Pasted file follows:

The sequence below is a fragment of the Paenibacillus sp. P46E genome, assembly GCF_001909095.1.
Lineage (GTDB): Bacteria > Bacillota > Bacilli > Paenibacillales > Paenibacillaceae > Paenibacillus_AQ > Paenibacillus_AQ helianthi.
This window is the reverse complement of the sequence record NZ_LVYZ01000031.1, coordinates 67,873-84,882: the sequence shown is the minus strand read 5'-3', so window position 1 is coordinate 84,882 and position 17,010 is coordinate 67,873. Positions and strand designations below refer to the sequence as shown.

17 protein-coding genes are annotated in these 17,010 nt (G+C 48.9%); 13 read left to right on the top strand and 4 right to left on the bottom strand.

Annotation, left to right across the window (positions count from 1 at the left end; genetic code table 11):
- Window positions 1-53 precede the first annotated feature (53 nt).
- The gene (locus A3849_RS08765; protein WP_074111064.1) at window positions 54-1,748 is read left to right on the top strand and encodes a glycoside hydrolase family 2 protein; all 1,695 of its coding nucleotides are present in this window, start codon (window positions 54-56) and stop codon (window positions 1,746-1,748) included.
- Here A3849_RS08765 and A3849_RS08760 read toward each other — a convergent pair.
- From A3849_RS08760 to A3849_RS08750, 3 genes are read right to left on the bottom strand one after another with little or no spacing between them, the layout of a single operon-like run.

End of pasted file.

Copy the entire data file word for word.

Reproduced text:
The sequence below is a fragment of the Paenibacillus sp. P46E genome, assembly GCF_001909095.1.
Lineage (GTDB): Bacteria > Bacillota > Bacilli > Paenibacillales > Paenibacillaceae > Paenibacillus_AQ > Paenibacillus_AQ helianthi.
This window is the reverse complement of the sequence record NZ_LVYZ01000031.1, coordinates 67,873-84,882: the sequence shown is the minus strand read 5'-3', so window position 1 is coordinate 84,882 and position 17,010 is coordinate 67,873. Positions and strand designations below refer to the sequence as shown.

17 protein-coding genes are annotated in these 17,010 nt (G+C 48.9%); 13 read left to right on the top strand and 4 right to left on the bottom strand.

Annotation, left to right across the window (positions count from 1 at the left end; genetic code table 11):
- Window positions 1-53 precede the first annotated feature (53 nt).
- The gene (locus A3849_RS08765; protein WP_074111064.1) at window positions 54-1,748 is read left to right on the top strand and encodes a glycoside hydrolase family 2 protein; all 1,695 of its coding nucleotides are present in this window, start codon (window positions 54-56) and stop codon (window positions 1,746-1,748) included.
- Here A3849_RS08765 and A3849_RS08760 read toward each other — a convergent pair.
- From A3849_RS08760 to A3849_RS08750, 3 genes are read right to left on the bottom strand one after another with little or no spacing between them, the layout of a single operon-like run.